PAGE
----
Europe Equity Fund flows mirrored those of the previous week, with flows into Europe Regional Funds narrowly canceled out by redemptions from a majority of the major dedicated country fund groups. These included record-setting outflows from Ireland Equity Funds, over $500 million flowing out of Switzerland Equity Funds, the 34th outflow in the past 36 weeks from UK Equity Funds and the third outflow in excess of $150 million from France Equity Funds during February.
While investors have been pulling money out of France Equity Funds, average allocations to France by Europe Regional Equity Funds hit a record high coming into February. At the other end of the scale, weightings for the UK and Sweden fell to 18 and 36-month lows, respectively.
Flows for the two biggest Asia Pacific Country Fund groups headed in opposite directions, with Australia Equity Funds posting their biggest outflow since early September despite the burst of optimism about China’s economic trajectory while Japan Equity Funds snapped their longest outflow streak in over five months.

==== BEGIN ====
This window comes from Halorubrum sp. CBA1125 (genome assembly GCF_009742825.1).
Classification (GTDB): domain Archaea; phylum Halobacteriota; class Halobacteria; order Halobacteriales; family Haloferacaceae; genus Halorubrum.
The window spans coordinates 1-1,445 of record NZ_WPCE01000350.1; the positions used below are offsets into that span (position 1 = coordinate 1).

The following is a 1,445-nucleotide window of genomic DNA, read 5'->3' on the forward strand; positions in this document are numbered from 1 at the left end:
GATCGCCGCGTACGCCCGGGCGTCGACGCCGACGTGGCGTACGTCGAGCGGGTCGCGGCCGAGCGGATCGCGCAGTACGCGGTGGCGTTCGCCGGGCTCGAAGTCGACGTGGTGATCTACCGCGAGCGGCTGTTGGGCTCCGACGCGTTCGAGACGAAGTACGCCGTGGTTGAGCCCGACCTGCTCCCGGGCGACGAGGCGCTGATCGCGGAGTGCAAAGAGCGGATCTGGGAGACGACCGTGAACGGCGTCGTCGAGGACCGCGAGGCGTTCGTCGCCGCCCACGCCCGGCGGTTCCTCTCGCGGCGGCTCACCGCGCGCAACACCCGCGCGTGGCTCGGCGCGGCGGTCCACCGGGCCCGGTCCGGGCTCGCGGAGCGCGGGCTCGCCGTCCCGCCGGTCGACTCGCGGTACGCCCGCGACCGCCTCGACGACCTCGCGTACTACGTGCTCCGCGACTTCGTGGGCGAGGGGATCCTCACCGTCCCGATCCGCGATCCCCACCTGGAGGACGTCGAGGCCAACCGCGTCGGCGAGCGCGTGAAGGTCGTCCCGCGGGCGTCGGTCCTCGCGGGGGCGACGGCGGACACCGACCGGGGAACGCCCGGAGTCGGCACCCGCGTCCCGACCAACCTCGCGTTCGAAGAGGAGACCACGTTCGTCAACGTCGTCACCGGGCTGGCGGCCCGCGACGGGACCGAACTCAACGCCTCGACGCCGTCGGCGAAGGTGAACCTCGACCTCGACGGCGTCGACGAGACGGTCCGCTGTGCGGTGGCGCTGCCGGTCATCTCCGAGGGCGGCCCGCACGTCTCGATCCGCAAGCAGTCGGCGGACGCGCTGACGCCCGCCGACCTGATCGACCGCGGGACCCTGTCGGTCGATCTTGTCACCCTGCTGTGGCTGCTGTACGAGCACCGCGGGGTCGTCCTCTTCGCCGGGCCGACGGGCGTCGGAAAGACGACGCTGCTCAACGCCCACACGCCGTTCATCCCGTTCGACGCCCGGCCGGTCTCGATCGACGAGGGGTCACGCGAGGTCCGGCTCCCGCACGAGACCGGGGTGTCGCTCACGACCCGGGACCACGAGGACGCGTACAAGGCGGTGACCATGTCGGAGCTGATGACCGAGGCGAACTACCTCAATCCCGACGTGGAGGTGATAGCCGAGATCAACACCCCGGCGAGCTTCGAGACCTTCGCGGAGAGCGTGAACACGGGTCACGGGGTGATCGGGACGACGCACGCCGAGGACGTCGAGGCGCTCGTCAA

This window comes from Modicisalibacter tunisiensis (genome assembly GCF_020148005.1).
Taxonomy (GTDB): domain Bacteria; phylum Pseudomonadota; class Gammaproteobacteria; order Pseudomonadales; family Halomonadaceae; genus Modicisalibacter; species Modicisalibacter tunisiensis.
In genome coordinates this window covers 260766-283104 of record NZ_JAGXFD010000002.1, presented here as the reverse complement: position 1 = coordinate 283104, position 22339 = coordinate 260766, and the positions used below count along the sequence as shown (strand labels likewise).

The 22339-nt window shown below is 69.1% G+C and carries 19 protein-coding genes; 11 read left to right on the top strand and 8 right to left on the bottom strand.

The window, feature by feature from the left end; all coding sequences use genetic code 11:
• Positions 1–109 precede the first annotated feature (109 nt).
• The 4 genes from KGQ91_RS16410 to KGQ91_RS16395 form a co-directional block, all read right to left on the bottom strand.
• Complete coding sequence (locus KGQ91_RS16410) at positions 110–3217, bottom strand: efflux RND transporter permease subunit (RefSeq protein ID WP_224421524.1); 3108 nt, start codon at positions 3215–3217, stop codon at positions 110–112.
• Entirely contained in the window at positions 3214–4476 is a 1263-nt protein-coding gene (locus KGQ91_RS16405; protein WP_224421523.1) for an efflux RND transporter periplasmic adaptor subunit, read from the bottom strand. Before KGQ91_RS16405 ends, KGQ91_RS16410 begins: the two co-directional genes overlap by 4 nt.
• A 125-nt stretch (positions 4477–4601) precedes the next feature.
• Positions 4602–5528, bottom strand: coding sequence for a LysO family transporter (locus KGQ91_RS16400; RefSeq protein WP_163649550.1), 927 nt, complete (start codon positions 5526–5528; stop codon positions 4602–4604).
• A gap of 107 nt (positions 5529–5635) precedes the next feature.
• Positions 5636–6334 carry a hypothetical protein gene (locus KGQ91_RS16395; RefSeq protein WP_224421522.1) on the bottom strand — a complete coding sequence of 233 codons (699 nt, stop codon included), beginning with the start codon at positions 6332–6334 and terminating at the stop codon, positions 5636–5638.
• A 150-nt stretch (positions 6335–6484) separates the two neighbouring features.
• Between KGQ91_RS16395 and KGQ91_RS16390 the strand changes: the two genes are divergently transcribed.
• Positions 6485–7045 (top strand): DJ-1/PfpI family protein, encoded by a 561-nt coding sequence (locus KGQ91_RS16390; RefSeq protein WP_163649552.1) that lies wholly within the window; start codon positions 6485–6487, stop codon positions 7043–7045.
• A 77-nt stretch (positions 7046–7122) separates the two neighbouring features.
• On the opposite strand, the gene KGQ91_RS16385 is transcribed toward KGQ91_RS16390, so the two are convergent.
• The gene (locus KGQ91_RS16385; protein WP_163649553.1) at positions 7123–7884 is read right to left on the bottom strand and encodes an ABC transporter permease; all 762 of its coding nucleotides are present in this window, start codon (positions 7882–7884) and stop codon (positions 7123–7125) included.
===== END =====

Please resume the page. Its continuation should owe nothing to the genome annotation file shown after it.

The largest of the diversified Developed Markets Equity Fund groups, Global Equity Funds, extended their current run of inflows to nine weeks and $23 billion.
Global Sector, Industry and Precious Metals Funds
The final week of February saw investors revisit their sector bets as they factored in a rebounding Chinese economy, their projections for 1Q23 earnings and the likely trajectory of interest rates on both sides of the Atlantic. Seven of the 11 EPFR-tracked Sector Fund groups reported inflows that ranged from $70 million for Commodities Sector Funds to $437 million for Industrials Sector Funds while four groups – Consumer Goods, Healthcare/Biotechnology, Real Estate and Telecoms Sector Funds – experienced net redemptions.
Energy Sector Funds posted their biggest inflow in over three months, snapping a five-week outflow streak, as commitments to Europe-dedicated funds hit their highest level since mid-1Q22. Among the Energy Sector Fund subgroups, Natural Gas Funds suffered their heaviest redemption since Jan 2018 and Oil Funds saw their three-week inflow streak come to an end.
Although the growing focus on green energy and climate change has helped, Energy Sector Funds are not the leaders – in relative terms – when it comes to Sector Funds occupying the socially responsible (SRI) or environmental, social and governance (ESG) spaces. Over the past 25 months, it has been SRI/ESG Infrastructure and Industrial Sector Funds that have claimed the top two slots.